In light of the damage caused by the experience of domestic violence, which brings about compromise in the physical and psychological health of adolescents, reflecting, consequently, on school performance, educators become important allies in preventing and coping with this problem, in view of their greater proximity with the schoolchildren. Thus, considering the school as a privileged location to recognize intrafamily abuse and perform preventive and anti-abuse measures, this study sought to identify, in the discourse of educators, what strategies they can implement to prevent and confront the experience of domestic violence by adolescents.
This was a study with a qualitative approach, based on the critical-liberating perspective by Paulo Freire, which understands education as a form of intervention in collective life, in the sense of acting in a certain reality to maintain or overcome that lived (8). This study is linked to the matrix project “University and public school: Seeking strategies to face the factors that interfere in the teaching/learning process”, under the auspices of the Foundation for Research Support of the State of Bahia (FAPESB, for the term in Portuguese).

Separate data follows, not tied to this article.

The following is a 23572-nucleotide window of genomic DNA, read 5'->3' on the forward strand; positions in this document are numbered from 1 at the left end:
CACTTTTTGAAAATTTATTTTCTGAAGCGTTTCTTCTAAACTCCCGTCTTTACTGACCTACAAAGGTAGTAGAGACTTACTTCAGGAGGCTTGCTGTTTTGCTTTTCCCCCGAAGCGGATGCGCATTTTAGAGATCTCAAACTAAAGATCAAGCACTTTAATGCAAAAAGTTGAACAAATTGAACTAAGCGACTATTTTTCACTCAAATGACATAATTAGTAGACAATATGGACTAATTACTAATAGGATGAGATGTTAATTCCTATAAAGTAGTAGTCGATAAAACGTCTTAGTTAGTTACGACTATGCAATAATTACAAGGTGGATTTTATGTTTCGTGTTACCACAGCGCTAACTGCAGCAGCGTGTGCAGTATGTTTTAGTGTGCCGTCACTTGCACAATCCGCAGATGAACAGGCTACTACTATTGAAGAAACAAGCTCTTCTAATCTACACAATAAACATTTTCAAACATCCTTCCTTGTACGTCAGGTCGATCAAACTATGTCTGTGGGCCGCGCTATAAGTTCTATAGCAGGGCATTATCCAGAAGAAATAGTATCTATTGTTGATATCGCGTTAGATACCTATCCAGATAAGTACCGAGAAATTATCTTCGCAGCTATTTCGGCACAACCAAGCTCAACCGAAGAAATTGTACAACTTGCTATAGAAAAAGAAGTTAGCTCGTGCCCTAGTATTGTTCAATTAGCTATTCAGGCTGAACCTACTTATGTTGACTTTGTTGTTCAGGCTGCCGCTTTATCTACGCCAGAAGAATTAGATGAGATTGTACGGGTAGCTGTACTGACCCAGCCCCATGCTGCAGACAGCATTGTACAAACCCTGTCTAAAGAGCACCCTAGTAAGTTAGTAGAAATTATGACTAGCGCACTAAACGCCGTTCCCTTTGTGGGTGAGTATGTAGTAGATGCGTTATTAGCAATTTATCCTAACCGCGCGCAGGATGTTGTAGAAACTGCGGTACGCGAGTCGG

The study scenario was a public school located in the outskirts of the city of Salvador, Bahia, Brazil. This teaching institution offers education to adolescents in the 6th to 9th year of elementary school, with predominance (53.97 %) of male students, a situation that justifies adopting, throughout the study, expressions related to students in the masculine gender.
The approach to the school was made feasible through extension actions, foreseen in the matrix project, developed from 2013 to 2017, in partnership with the component Curricular Action in Community and Society (ACCS, for the term in Portuguese) titled “Interdisciplinary and trans-disciplinary approach to health problems related to violence”. This component is part of the curricular structure of the undergraduate courses at Universidade Federal da Bahia (UFBA) and has the participation of students from diverse areas of knowledge.